Women and Sundance: A New Study's Surprising Findings

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Park City, Utah

Documentaries are where the jobs are, according to a breakthrough report by WIF and the Sundance Institute.

This story first appeared in the June 21 issue of The Hollywood Reporter magazine.

Women directed a dismal 4.4 percent of the decade's 100 top box-office grossers. But fans of indie cinema (and of women) got better news in a 2013 report by the Sundance Institute and Women in Film.

The first-of-its-kind study found that female directors were five times likelier to make it into the Sundance Film Festival than onto Hollywood's top-grosser list. And documentaries offered them the best opportunities. Among all Sundance filmmakers (11,197 directors, writers, producers, cinematographers and editors from 2002 to 2012), nearly 40 percent of those who made docs were women, versus only about a quarter of those who made narrative films.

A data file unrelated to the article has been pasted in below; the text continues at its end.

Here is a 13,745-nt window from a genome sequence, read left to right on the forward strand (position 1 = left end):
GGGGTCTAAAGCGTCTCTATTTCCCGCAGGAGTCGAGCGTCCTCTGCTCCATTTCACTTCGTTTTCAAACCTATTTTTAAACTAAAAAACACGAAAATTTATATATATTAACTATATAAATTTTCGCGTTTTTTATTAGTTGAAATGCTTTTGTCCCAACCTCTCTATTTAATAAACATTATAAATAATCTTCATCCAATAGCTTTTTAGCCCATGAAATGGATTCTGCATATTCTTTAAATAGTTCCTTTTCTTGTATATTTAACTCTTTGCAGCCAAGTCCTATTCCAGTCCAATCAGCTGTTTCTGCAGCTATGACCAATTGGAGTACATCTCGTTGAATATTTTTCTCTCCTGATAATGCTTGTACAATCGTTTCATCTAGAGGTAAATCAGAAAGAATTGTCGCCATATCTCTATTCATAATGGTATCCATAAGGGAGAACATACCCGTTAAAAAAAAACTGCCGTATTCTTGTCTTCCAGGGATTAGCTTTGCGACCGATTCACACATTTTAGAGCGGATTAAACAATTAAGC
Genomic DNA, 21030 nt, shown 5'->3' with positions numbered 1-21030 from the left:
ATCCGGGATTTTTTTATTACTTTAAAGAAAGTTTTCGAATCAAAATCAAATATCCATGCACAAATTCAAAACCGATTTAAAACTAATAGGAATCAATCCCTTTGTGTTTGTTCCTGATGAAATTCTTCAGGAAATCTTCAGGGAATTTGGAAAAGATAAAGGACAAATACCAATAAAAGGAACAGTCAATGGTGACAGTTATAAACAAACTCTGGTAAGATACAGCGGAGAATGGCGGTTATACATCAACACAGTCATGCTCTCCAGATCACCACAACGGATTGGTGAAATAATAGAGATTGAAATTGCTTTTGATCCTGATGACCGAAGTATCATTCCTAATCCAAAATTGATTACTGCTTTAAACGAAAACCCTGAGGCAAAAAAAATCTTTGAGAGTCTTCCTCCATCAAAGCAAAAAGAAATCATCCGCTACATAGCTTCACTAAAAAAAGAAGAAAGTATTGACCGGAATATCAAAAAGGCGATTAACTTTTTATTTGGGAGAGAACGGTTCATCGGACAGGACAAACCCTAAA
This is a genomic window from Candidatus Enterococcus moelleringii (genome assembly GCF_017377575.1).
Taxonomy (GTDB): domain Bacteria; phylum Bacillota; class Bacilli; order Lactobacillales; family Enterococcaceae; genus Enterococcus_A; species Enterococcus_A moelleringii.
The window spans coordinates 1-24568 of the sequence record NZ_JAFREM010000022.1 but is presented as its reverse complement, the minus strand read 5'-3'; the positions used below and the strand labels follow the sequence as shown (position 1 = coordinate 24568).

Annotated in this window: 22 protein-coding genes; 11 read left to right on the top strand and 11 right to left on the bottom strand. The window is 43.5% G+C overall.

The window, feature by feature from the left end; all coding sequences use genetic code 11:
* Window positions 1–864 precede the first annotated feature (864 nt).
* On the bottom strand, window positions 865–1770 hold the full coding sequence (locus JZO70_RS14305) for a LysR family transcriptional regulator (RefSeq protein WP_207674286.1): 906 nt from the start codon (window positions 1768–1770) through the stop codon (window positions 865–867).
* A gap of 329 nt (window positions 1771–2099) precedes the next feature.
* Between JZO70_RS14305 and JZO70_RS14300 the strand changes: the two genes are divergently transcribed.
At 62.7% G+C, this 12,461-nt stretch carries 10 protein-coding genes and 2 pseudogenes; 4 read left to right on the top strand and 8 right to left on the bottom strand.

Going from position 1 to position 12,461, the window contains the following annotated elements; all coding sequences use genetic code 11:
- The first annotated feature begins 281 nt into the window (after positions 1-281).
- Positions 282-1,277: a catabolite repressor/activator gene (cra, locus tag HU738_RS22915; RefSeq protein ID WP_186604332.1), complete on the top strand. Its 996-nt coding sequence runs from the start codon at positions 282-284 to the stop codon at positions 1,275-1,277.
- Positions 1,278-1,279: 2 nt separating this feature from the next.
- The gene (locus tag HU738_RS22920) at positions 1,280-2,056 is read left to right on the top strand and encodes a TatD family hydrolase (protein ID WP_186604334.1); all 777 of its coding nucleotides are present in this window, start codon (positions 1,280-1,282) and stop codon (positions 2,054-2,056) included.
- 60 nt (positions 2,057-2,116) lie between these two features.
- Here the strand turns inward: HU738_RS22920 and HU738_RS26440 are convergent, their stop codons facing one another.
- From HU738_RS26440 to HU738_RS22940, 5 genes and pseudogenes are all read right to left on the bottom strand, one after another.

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The bad news? Women are more welcome at the low end of the indie hierarchy.

"Women congregate in the positions with the least power," the study concludes. To remedy that, Women in Film has created a mentoring program that matches 17 Sundance Institute-supported female directors and producers with leaders in the field.